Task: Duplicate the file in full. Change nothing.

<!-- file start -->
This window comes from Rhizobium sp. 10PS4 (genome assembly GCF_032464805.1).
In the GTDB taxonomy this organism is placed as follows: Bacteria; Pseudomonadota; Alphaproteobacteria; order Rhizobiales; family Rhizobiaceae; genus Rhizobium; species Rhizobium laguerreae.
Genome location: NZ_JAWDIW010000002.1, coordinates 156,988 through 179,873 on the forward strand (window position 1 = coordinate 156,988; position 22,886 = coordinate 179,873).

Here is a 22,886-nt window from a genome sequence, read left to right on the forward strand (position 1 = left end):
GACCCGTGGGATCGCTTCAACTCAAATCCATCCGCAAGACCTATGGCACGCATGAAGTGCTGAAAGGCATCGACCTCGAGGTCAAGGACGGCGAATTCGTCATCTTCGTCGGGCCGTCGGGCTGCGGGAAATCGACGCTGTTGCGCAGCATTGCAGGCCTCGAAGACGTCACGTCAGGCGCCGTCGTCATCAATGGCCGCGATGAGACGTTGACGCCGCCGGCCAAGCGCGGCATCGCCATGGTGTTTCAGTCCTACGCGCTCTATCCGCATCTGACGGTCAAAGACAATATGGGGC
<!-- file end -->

This window comes from Rhizobium sp. 10PS4 (genome assembly GCF_032464805.1).
In the GTDB taxonomy this organism is placed as follows: Bacteria; Pseudomonadota; Alphaproteobacteria; order Rhizobiales; family Rhizobiaceae; genus Rhizobium; species Rhizobium laguerreae.
Genome location: NZ_JAWDIW010000002.1, coordinates 156,988 through 179,873 on the forward strand (window position 1 = coordinate 156,988; position 22,886 = coordinate 179,873).

Here is a 22,886-nt window from a genome sequence, read left to right on the forward strand (position 1 = left end):
GACCCGTGGGATCGCTTCAACTCAAATCCATCCGCAAGACCTATGGCACGCATGAAGTGCTGAAAGGCATCGACCTCGAGGTCAAGGACGGCGAATTCGTCATCTTCGTCGGGCCGTCGGGCTGCGGGAAATCGACGCTGTTGCGCAGCATTGCAGGCCTCGAAGACGTCACGTCAGGCGCCGTCGTCATCAATGGCCGCGATGAGACGTTGACGCCGCCGGCCAAGCGCGGCATCGCCATGGTGTTTCAGTCCTACGCGCTCTATCCGCATCTGACGGTCAAAGACAATATGGGGC